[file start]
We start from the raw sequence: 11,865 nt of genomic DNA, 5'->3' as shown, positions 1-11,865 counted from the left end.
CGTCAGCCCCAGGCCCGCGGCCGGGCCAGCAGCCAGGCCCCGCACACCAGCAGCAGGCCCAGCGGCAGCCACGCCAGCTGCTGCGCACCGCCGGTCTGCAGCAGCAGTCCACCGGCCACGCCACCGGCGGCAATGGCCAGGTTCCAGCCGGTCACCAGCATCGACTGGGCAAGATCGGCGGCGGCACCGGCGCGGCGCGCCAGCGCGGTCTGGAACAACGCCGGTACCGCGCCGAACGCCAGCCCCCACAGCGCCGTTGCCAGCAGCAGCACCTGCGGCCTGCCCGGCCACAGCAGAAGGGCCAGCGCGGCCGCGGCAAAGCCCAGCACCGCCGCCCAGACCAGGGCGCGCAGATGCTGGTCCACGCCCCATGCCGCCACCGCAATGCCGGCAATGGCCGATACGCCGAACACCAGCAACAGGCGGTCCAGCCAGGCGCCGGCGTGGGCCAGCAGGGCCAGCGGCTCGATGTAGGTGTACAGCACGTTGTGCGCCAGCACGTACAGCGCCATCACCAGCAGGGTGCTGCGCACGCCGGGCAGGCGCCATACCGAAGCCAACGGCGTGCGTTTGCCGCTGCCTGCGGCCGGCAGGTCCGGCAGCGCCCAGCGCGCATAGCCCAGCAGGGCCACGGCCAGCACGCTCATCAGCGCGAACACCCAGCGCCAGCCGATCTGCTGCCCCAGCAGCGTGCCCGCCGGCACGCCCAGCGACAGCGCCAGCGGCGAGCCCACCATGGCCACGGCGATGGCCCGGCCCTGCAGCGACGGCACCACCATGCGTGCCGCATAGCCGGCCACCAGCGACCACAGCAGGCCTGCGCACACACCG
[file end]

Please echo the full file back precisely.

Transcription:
We start from the raw sequence: 11,865 nt of genomic DNA, 5'->3' as shown, positions 1-11,865 counted from the left end.
CGTCAGCCCCAGGCCCGCGGCCGGGCCAGCAGCCAGGCCCCGCACACCAGCAGCAGGCCCAGCGGCAGCCACGCCAGCTGCTGCGCACCGCCGGTCTGCAGCAGCAGTCCACCGGCCACGCCACCGGCGGCAATGGCCAGGTTCCAGCCGGTCACCAGCATCGACTGGGCAAGATCGGCGGCGGCACCGGCGCGGCGCGCCAGCGCGGTCTGGAACAACGCCGGTACCGCGCCGAACGCCAGCCCCCACAGCGCCGTTGCCAGCAGCAGCACCTGCGGCCTGCCCGGCCACAGCAGAAGGGCCAGCGCGGCCGCGGCAAAGCCCAGCACCGCCGCCCAGACCAGGGCGCGCAGATGCTGGTCCACGCCCCATGCCGCCACCGCAATGCCGGCAATGGCCGATACGCCGAACACCAGCAACAGGCGGTCCAGCCAGGCGCCGGCGTGGGCCAGCAGGGCCAGCGGCTCGATGTAGGTGTACAGCACGTTGTGCGCCAGCACGTACAGCGCCATCACCAGCAGGGTGCTGCGCACGCCGGGCAGGCGCCATACCGAAGCCAACGGCGTGCGTTTGCCGCTGCCTGCGGCCGGCAGGTCCGGCAGCGCCCAGCGCGCATAGCCCAGCAGGGCCACGGCCAGCACGCTCATCAGCGCGAACACCCAGCGCCAGCCGATCTGCTGCCCCAGCAGCGTGCCCGCCGGCACGCCCAGCGACAGCGCCAGCGGCGAGCCCACCATGGCCACGGCGATGGCCCGGCCCTGCAGCGACGGCACCACCATGCGTGCCGCATAGCCGGCCACCAGCGACCACAGCAGGCCTGCGCACACACCG